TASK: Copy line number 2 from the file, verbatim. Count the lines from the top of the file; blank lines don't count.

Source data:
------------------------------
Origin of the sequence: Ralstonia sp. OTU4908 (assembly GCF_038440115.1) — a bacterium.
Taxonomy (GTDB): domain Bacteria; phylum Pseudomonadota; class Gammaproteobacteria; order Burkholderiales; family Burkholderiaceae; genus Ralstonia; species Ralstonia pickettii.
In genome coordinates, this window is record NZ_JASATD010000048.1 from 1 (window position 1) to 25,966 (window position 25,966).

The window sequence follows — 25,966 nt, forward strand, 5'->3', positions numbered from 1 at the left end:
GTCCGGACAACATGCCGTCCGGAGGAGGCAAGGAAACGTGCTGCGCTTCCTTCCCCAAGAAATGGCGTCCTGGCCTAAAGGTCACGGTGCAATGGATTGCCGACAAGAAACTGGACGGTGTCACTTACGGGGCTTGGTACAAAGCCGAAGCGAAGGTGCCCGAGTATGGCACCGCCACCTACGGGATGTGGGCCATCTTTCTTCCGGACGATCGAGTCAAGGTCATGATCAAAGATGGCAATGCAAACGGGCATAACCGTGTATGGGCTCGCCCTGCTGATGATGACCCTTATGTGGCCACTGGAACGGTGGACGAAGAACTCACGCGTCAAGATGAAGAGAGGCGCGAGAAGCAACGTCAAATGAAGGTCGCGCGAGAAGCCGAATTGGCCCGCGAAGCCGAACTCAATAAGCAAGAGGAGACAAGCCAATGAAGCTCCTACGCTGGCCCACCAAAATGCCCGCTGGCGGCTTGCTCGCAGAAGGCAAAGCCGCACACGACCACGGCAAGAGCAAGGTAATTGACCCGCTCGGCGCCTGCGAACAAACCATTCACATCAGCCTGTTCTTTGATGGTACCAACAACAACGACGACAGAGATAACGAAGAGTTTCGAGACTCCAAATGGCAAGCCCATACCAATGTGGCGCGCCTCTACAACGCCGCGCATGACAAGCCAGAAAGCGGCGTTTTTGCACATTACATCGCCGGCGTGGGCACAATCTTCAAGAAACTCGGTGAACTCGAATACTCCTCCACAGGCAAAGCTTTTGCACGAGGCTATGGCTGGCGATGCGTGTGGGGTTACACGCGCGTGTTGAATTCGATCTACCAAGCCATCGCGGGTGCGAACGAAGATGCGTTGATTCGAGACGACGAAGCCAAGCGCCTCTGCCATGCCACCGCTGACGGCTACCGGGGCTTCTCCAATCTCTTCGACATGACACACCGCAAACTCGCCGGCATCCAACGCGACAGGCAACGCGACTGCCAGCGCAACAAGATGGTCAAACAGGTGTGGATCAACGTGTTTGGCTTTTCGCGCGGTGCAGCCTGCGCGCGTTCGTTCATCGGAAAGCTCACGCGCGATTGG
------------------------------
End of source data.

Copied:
Taxonomy (GTDB): domain Bacteria; phylum Pseudomonadota; class Gammaproteobacteria; order Burkholderiales; family Burkholderiaceae; genus Ralstonia; species Ralstonia pickettii.